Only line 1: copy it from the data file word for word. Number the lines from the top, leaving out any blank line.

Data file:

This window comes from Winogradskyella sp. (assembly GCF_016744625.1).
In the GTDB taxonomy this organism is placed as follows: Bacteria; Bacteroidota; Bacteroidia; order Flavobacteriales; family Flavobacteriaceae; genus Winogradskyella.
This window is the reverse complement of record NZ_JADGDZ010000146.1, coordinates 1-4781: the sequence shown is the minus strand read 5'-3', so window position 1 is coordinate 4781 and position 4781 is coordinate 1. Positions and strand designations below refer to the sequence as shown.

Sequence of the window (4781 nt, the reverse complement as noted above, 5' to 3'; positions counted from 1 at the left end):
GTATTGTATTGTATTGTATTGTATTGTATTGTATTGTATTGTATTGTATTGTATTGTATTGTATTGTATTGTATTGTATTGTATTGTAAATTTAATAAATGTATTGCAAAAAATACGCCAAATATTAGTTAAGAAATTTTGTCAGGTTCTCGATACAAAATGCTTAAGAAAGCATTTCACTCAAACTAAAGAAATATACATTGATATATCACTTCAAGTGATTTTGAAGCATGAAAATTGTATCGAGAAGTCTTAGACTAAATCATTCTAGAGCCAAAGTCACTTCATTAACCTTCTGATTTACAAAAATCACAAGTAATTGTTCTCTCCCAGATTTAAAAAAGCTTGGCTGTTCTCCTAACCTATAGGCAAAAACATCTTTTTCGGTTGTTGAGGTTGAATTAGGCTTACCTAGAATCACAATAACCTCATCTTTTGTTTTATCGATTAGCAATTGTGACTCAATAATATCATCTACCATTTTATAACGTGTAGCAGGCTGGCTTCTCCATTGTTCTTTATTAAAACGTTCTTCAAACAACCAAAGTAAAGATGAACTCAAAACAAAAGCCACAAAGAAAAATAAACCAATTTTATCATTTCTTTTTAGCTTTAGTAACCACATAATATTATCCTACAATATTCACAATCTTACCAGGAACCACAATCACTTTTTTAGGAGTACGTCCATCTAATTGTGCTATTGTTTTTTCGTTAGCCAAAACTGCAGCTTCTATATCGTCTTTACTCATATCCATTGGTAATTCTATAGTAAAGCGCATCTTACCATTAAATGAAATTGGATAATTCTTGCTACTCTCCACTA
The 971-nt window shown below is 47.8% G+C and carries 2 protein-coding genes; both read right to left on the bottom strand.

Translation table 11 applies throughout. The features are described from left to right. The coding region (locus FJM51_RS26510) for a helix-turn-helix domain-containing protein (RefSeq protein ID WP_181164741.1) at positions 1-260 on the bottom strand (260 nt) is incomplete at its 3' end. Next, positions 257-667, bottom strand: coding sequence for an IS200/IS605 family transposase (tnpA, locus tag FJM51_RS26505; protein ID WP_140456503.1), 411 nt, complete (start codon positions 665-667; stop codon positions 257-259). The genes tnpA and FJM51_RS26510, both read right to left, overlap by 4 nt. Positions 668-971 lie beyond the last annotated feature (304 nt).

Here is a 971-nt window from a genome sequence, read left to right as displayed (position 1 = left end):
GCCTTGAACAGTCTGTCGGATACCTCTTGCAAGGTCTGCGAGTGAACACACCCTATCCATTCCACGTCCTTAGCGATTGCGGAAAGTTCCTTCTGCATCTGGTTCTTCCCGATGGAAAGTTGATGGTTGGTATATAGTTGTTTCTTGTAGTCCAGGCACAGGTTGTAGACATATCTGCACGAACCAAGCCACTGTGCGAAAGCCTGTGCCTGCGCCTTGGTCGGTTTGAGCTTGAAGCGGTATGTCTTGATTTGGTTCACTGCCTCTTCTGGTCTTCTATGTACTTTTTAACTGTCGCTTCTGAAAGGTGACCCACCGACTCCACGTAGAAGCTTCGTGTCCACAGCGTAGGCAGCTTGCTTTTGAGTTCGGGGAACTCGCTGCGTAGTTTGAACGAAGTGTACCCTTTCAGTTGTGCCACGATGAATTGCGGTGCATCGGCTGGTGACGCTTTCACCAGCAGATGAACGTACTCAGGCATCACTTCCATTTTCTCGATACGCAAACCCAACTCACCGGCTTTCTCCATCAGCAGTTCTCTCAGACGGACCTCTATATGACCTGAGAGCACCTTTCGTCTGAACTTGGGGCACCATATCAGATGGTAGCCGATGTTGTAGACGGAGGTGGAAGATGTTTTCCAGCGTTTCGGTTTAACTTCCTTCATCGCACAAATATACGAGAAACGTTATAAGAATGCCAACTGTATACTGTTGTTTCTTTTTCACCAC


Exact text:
This window comes from Winogradskyella sp. (assembly GCF_016744625.1).